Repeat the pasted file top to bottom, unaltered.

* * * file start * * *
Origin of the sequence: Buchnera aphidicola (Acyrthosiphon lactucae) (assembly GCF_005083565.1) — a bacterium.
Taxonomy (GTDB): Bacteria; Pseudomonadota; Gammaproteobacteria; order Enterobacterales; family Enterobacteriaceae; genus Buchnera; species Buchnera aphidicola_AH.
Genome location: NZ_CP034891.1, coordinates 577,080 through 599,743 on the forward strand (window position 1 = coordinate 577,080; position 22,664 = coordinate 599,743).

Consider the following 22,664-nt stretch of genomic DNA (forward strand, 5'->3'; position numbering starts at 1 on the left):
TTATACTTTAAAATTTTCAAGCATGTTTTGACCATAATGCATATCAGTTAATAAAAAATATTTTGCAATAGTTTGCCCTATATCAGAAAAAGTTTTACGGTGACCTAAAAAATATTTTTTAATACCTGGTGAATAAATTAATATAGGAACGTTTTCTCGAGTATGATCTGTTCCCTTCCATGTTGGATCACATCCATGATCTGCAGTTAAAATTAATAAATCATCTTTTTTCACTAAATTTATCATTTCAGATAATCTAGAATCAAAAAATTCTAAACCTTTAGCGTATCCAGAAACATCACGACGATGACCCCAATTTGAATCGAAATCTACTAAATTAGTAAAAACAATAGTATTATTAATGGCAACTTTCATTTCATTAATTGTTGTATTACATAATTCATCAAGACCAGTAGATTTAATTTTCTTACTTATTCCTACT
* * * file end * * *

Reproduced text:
Origin of the sequence: Buchnera aphidicola (Acyrthosiphon lactucae) (assembly GCF_005083565.1) — a bacterium.
Taxonomy (GTDB): Bacteria; Pseudomonadota; Gammaproteobacteria; order Enterobacterales; family Enterobacteriaceae; genus Buchnera; species Buchnera aphidicola_AH.
Genome location: NZ_CP034891.1, coordinates 577,080 through 599,743 on the forward strand (window position 1 = coordinate 577,080; position 22,664 = coordinate 599,743).

Consider the following 22,664-nt stretch of genomic DNA (forward strand, 5'->3'; position numbering starts at 1 on the left):
TTATACTTTAAAATTTTCAAGCATGTTTTGACCATAATGCATATCAGTTAATAAAAAATATTTTGCAATAGTTTGCCCTATATCAGAAAAAGTTTTACGGTGACCTAAAAAATATTTTTTAATACCTGGTGAATAAATTAATATAGGAACGTTTTCTCGAGTATGATCTGTTCCCTTCCATGTTGGATCACATCCATGATCTGCAGTTAAAATTAATAAATCATCTTTTTTCACTAAATTTATCATTTCAGATAATCTAGAATCAAAAAATTCTAAACCTTTAGCGTATCCAGAAACATCACGACGATGACCCCAATTTGAATCGAAATCTACTAAATTAGTAAAAACAATAGTATTATTAATGGCAACTTTCATTTCATTAATTGTTGTATTACATAATTCATCAAGACCAGTAGATTTAATTTTCTTACTTATTCCTACT